Sunday, August 30, 2009
A Sweet Read
On a visit this summer to my favorite bookstore, Cover to Cover, Beth handed me a couple of books she thought I should try. One of them was Strawberry Hill by Mary Ann Hoberman. It's taken me over a month to finally find time to pick it up, but I'm so glad I did.
I hate classifying books as either "girl" books or "boy" books, but I do think this book will appeal more to girls than boys. It will also appeal to children who enjoy stories set in a historical time, in this case, right after the Great Depression.
The story is centered around 10 year old Allie and her family. For the longest time, her father had to live in a different town from the family in order to be employed. Now, he has a new job that makes enough money for him to buy a house on a street called Strawberry Hill. Unfortunately for Allie, this street is in a different town than the one where she currently lives. So, she will be moving away from the apartment she lives in and her best friend, Ruthie Greenberg.
The move makes Allie the "new" girl, and she is filled with trepidation about that. Luckily, she has many good surprises when the family gets to their house on Strawberry Hill. First, there are two girls her age who live on the same street. Second, there is a real-live farm at the end of Strawberry Hill, complete with milking cows. Finally, her parents surprised her with a beautiful pink room (something she asked for and they said she couldn't have for a while).
Strawberry Hill does have some references to religion. One of the first girls she meets identifies herself as a Catholic and tells Allie she goes to the Catholic parochial school. When asked what religion she is, Allie identifies herself as Jewish, and that she will be going to the public school. Though Hoberman never delves too deeply into these religious identifications, it does play a slightly important part in the story, especially as the story is set right after the Depression and World War II. As a reader, I was pleased with the gentle way Hoberman handled the topics of anti-Semitism and discrimination.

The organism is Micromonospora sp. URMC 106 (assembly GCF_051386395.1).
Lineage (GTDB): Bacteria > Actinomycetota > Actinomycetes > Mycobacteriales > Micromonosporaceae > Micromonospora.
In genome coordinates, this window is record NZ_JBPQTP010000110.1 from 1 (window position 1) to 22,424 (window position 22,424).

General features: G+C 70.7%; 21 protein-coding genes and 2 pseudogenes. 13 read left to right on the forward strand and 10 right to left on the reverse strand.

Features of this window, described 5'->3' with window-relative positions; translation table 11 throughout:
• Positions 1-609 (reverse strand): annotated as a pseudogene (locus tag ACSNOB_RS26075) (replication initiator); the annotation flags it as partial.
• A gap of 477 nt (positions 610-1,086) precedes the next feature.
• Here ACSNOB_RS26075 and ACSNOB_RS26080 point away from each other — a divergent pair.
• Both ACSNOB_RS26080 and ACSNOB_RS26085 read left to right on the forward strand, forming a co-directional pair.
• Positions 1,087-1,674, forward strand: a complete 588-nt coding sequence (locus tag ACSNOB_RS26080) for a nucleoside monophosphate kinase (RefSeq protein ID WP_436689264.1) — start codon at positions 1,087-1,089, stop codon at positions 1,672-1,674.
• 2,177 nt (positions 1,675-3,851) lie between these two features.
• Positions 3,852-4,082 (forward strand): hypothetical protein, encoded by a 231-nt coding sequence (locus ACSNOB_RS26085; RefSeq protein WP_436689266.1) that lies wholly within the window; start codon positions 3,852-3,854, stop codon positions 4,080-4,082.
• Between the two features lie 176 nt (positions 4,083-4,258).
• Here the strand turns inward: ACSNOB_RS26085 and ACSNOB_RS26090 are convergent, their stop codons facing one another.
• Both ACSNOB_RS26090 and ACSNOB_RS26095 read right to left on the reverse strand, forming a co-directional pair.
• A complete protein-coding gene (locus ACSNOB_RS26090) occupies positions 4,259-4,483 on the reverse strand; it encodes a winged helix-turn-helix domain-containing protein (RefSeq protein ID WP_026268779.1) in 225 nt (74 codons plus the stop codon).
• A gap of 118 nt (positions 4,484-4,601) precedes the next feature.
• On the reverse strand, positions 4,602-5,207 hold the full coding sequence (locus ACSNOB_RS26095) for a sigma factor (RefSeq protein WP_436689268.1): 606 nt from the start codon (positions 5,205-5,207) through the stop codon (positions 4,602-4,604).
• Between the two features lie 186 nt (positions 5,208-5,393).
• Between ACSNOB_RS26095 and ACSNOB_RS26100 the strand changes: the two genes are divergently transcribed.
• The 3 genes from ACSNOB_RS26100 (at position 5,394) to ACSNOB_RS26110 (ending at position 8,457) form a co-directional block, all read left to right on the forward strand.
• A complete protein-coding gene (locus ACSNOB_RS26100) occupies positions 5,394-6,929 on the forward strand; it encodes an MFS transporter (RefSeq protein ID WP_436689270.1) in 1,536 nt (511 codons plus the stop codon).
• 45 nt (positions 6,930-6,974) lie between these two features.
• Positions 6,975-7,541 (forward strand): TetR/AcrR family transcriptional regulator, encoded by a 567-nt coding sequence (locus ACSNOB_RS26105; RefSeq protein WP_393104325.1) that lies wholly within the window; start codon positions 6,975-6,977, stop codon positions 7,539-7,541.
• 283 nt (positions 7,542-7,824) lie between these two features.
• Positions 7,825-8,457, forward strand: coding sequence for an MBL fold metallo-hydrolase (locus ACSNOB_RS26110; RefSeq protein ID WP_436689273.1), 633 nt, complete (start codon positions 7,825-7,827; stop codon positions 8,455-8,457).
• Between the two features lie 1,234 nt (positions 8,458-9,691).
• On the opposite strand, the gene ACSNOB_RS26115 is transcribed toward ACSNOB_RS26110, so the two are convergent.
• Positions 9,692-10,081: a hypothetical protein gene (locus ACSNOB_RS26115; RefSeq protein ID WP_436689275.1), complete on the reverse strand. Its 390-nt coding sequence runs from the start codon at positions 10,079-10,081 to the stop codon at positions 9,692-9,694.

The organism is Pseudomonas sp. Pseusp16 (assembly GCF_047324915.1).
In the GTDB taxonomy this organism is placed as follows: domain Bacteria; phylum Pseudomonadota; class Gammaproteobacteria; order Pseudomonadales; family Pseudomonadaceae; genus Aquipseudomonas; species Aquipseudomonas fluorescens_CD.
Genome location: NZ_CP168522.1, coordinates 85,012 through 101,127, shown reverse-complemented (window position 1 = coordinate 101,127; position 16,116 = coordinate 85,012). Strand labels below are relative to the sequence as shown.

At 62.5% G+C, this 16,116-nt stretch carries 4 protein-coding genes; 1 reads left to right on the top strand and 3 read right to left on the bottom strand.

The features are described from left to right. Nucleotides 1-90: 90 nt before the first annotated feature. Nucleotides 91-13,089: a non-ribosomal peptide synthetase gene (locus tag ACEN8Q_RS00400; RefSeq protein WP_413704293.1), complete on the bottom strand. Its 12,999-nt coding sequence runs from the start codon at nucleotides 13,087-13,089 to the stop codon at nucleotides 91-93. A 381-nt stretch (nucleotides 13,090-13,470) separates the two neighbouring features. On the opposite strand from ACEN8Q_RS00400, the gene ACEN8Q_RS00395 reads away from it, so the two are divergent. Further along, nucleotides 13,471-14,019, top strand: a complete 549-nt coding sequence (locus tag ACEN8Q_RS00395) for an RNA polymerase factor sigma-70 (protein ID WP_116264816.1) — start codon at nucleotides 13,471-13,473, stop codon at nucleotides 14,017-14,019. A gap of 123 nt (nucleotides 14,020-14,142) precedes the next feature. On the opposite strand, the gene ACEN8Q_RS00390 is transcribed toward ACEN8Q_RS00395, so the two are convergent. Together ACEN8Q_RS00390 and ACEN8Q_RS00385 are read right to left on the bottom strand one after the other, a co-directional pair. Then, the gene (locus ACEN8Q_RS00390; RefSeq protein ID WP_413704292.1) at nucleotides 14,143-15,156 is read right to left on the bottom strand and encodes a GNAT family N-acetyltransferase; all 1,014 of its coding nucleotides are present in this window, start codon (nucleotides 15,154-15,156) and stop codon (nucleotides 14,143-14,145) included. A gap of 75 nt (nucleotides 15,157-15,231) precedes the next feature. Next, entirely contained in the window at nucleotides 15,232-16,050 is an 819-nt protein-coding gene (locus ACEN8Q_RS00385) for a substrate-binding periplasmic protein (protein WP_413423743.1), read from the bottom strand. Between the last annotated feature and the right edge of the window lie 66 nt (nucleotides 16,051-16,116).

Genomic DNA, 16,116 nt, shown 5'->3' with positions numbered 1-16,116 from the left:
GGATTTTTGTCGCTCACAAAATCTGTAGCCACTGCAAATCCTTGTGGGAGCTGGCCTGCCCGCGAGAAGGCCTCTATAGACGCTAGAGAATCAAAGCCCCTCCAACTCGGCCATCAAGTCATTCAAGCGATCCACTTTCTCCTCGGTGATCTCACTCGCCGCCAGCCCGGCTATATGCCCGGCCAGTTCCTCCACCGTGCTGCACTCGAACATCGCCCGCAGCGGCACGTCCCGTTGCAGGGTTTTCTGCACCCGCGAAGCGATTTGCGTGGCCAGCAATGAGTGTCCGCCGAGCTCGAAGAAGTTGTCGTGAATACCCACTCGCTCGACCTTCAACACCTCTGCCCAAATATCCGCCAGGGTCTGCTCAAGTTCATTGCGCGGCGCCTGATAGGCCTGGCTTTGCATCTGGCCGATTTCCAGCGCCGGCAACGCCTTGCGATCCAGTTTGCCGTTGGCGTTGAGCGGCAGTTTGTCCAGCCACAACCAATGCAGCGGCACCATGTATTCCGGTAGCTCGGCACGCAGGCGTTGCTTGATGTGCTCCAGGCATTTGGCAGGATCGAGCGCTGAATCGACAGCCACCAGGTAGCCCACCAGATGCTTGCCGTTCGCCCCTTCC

The reason I feel that girls will gravitate toward this book is that it deals with real life friendship issues. Girls trying to choose a "best" friend, girls excluding other friends, and sometimes the way people can have a pre-conceived notion about someone that proves to be utterly incorrect. What was absolutely delightful to me was how Allie's younger brother, Danny, could assess the friends that Allie was trying to make with such clarity -- he was "spot on".
Strawberry Hill is a book I will be sharing with my 5th graders tomorrow. I'll be interested to see who picks it up after my book talk about it. That will be one more piece of the puzzle as I'm getting to know my class as readers in the beginning of the school year.